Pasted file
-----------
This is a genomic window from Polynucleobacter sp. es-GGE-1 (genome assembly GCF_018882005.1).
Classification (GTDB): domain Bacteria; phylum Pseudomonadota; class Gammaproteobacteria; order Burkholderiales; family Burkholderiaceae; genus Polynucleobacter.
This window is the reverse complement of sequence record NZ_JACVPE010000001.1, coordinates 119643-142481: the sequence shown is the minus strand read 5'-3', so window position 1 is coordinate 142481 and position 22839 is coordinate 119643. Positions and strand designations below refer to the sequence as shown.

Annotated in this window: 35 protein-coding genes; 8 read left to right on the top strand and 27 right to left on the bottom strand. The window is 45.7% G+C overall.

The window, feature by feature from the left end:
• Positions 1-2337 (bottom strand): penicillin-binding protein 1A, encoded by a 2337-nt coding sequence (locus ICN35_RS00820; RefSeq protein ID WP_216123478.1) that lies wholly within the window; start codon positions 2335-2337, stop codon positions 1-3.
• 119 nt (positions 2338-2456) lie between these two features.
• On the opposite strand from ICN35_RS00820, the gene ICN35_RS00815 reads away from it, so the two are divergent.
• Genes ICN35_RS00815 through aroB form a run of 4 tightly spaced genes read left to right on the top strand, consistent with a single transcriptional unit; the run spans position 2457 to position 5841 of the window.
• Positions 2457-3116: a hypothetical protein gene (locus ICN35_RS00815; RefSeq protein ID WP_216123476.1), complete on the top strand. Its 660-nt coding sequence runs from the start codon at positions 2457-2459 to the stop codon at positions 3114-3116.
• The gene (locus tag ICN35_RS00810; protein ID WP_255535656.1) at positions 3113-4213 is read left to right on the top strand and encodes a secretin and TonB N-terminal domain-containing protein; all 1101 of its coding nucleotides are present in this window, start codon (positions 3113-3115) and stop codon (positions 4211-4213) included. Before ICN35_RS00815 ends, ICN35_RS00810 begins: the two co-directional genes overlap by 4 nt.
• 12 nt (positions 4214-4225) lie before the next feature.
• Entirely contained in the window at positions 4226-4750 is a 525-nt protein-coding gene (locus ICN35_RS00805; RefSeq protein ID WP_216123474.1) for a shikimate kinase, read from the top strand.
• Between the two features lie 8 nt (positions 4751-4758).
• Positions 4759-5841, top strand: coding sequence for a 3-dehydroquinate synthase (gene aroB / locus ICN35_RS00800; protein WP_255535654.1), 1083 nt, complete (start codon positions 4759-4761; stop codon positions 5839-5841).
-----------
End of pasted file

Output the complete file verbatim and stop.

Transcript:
This is a genomic window from Polynucleobacter sp. es-GGE-1 (genome assembly GCF_018882005.1).
Classification (GTDB): domain Bacteria; phylum Pseudomonadota; class Gammaproteobacteria; order Burkholderiales; family Burkholderiaceae; genus Polynucleobacter.
This window is the reverse complement of sequence record NZ_JACVPE010000001.1, coordinates 119643-142481: the sequence shown is the minus strand read 5'-3', so window position 1 is coordinate 142481 and position 22839 is coordinate 119643. Positions and strand designations below refer to the sequence as shown.

Annotated in this window: 35 protein-coding genes; 8 read left to right on the top strand and 27 right to left on the bottom strand. The window is 45.7% G+C overall.

The window, feature by feature from the left end:
• Positions 1-2337 (bottom strand): penicillin-binding protein 1A, encoded by a 2337-nt coding sequence (locus ICN35_RS00820; RefSeq protein ID WP_216123478.1) that lies wholly within the window; start codon positions 2335-2337, stop codon positions 1-3.
• 119 nt (positions 2338-2456) lie between these two features.
• On the opposite strand from ICN35_RS00820, the gene ICN35_RS00815 reads away from it, so the two are divergent.
• Genes ICN35_RS00815 through aroB form a run of 4 tightly spaced genes read left to right on the top strand, consistent with a single transcriptional unit; the run spans position 2457 to position 5841 of the window.
• Positions 2457-3116: a hypothetical protein gene (locus ICN35_RS00815; RefSeq protein ID WP_216123476.1), complete on the top strand. Its 660-nt coding sequence runs from the start codon at positions 2457-2459 to the stop codon at positions 3114-3116.
• The gene (locus tag ICN35_RS00810; protein ID WP_255535656.1) at positions 3113-4213 is read left to right on the top strand and encodes a secretin and TonB N-terminal domain-containing protein; all 1101 of its coding nucleotides are present in this window, start codon (positions 3113-3115) and stop codon (positions 4211-4213) included. Before ICN35_RS00815 ends, ICN35_RS00810 begins: the two co-directional genes overlap by 4 nt.
• 12 nt (positions 4214-4225) lie before the next feature.
• Entirely contained in the window at positions 4226-4750 is a 525-nt protein-coding gene (locus ICN35_RS00805; RefSeq protein ID WP_216123474.1) for a shikimate kinase, read from the top strand.
• Between the two features lie 8 nt (positions 4751-4758).
• Positions 4759-5841, top strand: coding sequence for a 3-dehydroquinate synthase (gene aroB / locus ICN35_RS00800; protein WP_255535654.1), 1083 nt, complete (start codon positions 4759-4761; stop codon positions 5839-5841).